This is a outlet I pulled out of a 28KW winco PTO generator It had no neutral wire just this jumper connecting the neutral to the ground. Seems to me once the plate screw on that outlet got loose it would get a little sparky...........
GFI? Doesn't that require a ground reference? All small portable generators here are floating systems without a grounded pole, so all they can do is use protection like in an IT (isolated ground) system.
No, Texas, a GFCI does not need a 'ground reference.' All a GFCI does is measure current going out through the hot wire, and compare it to current coming back in through the neutral wire; if they don't match, it trips.
If the generator isn't grounded somewhere the GFCI will not trip because there is no return path to unbalance the circuit. I know we always say you don't need a ground to trip a GFCI but that is because the utility is a grounded supply.
Are not neutral and ground normally strapped together at the distribution panel?
Since the genset is the power source, distribution panel and outlets all in one, wouldn't it make sense to strap them together there?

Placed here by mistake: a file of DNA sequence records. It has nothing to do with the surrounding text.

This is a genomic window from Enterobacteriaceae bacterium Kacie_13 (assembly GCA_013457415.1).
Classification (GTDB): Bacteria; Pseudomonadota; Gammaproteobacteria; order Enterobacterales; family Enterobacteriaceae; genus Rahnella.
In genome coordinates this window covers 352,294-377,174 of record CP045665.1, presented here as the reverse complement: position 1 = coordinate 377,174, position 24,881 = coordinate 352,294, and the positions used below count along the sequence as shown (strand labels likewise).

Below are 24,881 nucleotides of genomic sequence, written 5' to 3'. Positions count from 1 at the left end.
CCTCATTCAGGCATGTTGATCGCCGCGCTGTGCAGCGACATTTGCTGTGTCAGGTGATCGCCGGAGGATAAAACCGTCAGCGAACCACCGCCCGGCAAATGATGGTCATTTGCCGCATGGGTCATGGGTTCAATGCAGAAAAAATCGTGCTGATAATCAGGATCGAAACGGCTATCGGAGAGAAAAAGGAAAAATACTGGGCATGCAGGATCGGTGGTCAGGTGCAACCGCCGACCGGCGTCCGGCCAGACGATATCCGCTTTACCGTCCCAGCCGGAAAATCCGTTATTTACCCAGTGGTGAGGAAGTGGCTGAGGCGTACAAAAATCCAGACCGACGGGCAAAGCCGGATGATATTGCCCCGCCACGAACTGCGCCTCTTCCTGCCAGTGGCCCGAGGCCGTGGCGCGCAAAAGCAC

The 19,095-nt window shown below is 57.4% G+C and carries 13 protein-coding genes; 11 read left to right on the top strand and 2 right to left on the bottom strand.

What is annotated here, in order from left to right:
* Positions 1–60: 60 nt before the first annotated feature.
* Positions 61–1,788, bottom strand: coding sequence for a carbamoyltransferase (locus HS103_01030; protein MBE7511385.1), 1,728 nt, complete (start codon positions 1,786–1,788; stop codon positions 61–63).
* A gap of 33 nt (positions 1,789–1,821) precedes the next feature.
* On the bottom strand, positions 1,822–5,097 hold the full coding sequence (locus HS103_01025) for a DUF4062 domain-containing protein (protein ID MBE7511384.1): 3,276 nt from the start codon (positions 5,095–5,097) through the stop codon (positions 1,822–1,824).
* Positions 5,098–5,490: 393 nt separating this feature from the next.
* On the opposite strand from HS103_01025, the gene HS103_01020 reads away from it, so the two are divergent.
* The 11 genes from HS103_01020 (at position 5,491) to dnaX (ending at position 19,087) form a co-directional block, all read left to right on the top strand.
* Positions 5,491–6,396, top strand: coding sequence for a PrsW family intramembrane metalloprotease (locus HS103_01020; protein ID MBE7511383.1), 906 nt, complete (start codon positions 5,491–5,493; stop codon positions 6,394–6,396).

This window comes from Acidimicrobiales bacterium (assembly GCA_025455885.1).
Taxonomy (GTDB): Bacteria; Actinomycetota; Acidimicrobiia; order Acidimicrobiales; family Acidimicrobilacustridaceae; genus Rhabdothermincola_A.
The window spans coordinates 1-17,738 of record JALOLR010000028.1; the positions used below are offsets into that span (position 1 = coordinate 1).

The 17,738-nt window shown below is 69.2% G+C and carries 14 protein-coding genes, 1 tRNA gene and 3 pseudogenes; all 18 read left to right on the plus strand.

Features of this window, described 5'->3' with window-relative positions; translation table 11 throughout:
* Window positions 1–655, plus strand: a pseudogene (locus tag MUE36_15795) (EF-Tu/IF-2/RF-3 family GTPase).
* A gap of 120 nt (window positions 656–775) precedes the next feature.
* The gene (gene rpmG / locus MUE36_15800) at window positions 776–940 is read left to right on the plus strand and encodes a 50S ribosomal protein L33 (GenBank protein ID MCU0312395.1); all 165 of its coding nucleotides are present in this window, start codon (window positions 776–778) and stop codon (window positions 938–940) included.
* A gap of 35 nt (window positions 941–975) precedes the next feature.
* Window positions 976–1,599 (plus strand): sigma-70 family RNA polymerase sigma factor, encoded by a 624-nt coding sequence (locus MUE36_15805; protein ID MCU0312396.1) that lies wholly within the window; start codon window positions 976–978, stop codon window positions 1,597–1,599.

Or should they be strapped together before the run to the outlet?
Since the frame of the generator MIGHT be grounded, I would want a nice solid return path in the event that hot shorts to a metal chassis in a tool that I'm using. Better to trip the breaker than have 120V AC finding a convoluted path through my body, into the ground and back to the genset...
I have a Honda EU2000. Neutral is NOT connected to ground. Case is plastic. Although you could have an internal fault that would cause a ground fault (on ether leg)I like using this unit to power tools and such used in wet or damp locations due to its isolation. I have to admit, this unit is one of the best purchases I have made. Quiet, only 49LB, 12-14 hrs on a tank of gas,very stable voltage and 60 cycle ( 1.1 gal)Beats a 200 ft extension cord.